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17 TV Shows That Desperately Need To Make A Comeback

Gone but not forgotten.

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1. Robot Wars (1998-2004)

BBC

In the future, when the machines rise and mankind is destroyed, this will be looked back upon as a bloodthirsty sport and justification that humans needed to be terminated. In the meantime, let's enjoy some more robot-on-robot carnage while a gleeful Craig Charles looks on!

2. The Crystal Maze (1990-1995)

Channel 4/ Ftn

If this show is ever brought back, it needs to be hosted by Richard O'Brien again, or at least someone equally as bald – no one wants another Edward Tudor-Pole. Maybe the zones could do with a shake-up, too; an Aztec zone is so '90s. Side note: Remember the channel Ftn? That was really something.

3. 50/50 (1997-2005)

BBC

Fact: Primary school kids are annoying as hell, so maybe reinvent the show a little and have universities take part – you know, the ones who aren't exactly going to make it on to University Challenge.

4. Shipwrecked (2000-2012)

Channel 4

"How can we capitalise on the growing success of the reality TV format? What fresh new angle can we possibly take on the burgeoning format? I know, let's stick a bunch of hot people on a tropical island!" —Channel 4 executives, probably.

5. Get Your Own Back (1991-2004)

BBC

A hark back to the good ol' days, when we used to settle our disputes with gunge. On the bright side, you can still hire Dave Benson Phillips himself! Worth bearing in mind as an alternative to the small claims courts.

7. Art documentaries hosted by Sister Wendy (1992-2002)

BBC

Before TV documentaries were bastardised by shows about Nazi aliens helping to build dinosaurs, and the BBC started going "hey, look, we have a mycology documentary hosted by a member of Shed Seven", we had real documentaries by real presenters like Sister Wendy.

8. SMTV Live (1998-2003)

ITV

Hosted by the ultimate presenting trio of Ant, Dec, and Cat Deeley, this Saturday morning children's programme was possibly the greatest breakfast programme of all time. From Dec frustratedly screaming at kids during Wonkey Donkey to the Friends parody Chums, this show was stacked with brilliance. Oh, and they showed Pokémon.

9. Knightmare (1987-1994)

ITV Studios

This show was basically the predecessor to Oculus Rift: Stick a bucket over a kid's head and shout out directions to them as they wander about a dark, computer-rendered room. It was better than it sounds.

10. Ghostwatch (October 31, 1992)

BBC

Every generation deserves to be scared shitless by someone they trust. In the '90s it was Sir Michael Parkinson's turn to dutifully step up to the plate and traumatise an entire nation in a mockumentary-style horror show centred around a fictional poltergeist named Pipes.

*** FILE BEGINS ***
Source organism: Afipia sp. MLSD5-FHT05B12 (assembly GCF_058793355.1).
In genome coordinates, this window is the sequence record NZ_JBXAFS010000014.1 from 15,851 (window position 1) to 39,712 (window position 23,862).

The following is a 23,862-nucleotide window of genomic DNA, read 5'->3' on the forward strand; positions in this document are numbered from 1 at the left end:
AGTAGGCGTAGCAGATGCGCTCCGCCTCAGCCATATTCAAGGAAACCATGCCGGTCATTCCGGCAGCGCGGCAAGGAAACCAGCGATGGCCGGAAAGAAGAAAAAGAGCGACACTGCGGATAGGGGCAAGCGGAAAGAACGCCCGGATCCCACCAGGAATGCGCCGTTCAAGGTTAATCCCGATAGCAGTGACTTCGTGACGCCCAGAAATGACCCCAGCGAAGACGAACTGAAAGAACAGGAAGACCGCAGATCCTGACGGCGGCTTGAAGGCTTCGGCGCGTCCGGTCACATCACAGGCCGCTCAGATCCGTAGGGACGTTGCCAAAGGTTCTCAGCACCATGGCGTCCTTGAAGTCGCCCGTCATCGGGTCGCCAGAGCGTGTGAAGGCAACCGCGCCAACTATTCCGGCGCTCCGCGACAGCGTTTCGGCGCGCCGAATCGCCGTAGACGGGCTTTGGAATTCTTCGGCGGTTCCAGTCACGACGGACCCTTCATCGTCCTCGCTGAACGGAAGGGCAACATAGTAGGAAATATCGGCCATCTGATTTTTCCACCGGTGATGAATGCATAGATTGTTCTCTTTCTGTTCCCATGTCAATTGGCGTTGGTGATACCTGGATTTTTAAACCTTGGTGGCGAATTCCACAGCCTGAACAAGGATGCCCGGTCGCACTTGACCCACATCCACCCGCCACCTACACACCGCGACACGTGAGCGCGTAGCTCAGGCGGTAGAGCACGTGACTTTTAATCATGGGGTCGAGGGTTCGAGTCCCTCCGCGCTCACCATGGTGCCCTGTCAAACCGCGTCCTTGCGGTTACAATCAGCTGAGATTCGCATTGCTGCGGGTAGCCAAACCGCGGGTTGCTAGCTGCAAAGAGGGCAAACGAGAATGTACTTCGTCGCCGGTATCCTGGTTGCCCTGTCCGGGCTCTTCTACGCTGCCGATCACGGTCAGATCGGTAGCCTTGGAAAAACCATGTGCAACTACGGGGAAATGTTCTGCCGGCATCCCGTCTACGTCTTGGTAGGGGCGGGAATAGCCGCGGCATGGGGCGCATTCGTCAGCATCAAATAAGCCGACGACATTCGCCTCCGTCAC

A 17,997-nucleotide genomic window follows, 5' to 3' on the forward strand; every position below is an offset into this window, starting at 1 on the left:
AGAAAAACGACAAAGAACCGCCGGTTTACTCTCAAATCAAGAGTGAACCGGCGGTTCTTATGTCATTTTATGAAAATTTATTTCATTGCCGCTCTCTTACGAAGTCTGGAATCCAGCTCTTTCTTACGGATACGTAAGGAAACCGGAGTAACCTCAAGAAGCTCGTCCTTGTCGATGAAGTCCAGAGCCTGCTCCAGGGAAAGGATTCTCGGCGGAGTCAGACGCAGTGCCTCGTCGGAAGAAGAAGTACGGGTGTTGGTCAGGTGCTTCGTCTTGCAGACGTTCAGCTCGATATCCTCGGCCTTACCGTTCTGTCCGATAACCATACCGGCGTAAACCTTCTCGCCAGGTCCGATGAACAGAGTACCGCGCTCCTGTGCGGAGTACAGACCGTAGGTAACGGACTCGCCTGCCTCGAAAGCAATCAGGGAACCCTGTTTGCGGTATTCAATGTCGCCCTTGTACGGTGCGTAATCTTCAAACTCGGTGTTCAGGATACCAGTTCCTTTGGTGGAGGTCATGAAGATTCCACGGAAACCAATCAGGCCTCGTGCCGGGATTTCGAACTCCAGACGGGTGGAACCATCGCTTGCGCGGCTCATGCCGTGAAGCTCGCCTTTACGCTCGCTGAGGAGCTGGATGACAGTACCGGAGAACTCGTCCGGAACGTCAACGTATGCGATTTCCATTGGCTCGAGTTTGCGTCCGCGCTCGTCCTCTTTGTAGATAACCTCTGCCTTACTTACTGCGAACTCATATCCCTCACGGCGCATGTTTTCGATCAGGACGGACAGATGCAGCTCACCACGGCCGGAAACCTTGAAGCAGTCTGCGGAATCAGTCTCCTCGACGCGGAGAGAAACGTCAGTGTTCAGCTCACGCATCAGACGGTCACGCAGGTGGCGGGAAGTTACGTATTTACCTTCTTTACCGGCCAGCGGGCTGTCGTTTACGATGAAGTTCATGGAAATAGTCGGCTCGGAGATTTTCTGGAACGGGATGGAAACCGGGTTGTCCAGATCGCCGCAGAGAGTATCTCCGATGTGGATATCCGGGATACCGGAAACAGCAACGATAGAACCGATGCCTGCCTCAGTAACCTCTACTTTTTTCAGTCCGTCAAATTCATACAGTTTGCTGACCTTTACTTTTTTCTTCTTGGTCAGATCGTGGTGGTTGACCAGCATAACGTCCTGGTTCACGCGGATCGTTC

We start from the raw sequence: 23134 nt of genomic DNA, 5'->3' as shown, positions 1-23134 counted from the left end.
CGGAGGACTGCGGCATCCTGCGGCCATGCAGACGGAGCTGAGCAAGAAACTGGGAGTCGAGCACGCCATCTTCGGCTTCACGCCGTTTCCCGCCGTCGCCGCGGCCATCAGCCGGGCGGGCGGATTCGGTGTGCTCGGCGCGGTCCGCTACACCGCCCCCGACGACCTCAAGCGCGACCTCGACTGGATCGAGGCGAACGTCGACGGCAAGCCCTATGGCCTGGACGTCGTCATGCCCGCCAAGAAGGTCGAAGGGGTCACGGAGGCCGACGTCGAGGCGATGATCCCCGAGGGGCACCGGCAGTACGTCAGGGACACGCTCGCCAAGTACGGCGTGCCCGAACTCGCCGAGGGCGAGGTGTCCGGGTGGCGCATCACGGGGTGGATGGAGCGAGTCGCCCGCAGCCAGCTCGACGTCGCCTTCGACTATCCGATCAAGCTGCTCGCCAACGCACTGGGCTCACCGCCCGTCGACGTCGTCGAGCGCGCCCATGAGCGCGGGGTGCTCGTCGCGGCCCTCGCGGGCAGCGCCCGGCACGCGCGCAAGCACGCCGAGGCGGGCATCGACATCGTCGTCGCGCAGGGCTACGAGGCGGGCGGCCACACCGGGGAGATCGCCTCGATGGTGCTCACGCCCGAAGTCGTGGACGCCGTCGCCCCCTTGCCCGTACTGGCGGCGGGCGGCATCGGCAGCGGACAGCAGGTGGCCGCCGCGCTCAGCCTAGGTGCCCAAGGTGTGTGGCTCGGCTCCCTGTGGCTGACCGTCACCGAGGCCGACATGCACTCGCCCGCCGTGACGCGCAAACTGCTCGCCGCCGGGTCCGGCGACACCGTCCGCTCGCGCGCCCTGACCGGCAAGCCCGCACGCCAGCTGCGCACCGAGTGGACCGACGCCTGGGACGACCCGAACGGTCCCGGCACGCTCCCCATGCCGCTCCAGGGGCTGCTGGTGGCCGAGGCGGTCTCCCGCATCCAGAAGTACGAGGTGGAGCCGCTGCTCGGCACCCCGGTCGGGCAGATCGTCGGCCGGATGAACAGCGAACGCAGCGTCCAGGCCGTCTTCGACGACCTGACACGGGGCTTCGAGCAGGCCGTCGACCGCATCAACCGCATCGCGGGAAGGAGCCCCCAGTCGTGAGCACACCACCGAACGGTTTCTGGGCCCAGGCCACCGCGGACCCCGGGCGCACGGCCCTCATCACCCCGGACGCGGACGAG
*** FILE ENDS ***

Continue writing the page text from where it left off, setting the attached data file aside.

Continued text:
11. Dale's Supermarket Sweep (1993-2001)

ITV

Stripped of its trivia and giant inflatable bananas, this was essentially a game show based on the premise of looting – not that that's necessarily a bad thing. The next time you're at the checkout and you hear the beep, don't forget this annoying jingle from Supermarket Sweep.

12. Bad Girls (1999-2006)

ITV

For many people growing up in the early '00s, this was the first grown-up TV show they were allowed to watch. Larkhall was the first place many young teens learned exotic new swearwords and about the dangers of snitching. It also contained about 80% of EastEnders' current female cast.

13. ChuckleVision (1987-2009)

BBC

One day, the Chuckle Brothers will be considered among Charlie Chaplin, Harold Lloyd, and Buster Keaton as greats of physical comedy. They also hold the distinction of being the only funny moustached people alive today.

14. Blind Date (1985-2003)

ITV

Suggesting this show be brought back without Cilla is potential sacrilege, but a show this great deserves a revival. While Take Me Out is fun, I guess, it lacks the heart that this show possessed.

15. Art Attack (Original series: 1990-2007)

ITV

OK, so this show is technically still airing, being presented by some false pretender to Neil Buchanan's red, knitted, jumpery throne. But seriously, what is Art Attack without Neil? What is the summer sky without a sun? What is a poet without words? Simply put: There is no Art Attack without Neil. Bonus fact: Neil Buchanan is a rock god.

16. A Chris Morris news spoof (The Day Today: 1994) (Brass Eye: 1997*)

BBC

Today's news climate, with 24-hour news looking for stories to fill airtime and the endless opinion pieces churned out online is rife to be torn apart by parody, and who better to do it than the man behind The Day Today and Brass Eye. We need you, Chris Morris.

* A one-off special of Brass Eye aired on 26 July 2001.

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17 TV Shows That Desperately Need To Make A Comeback

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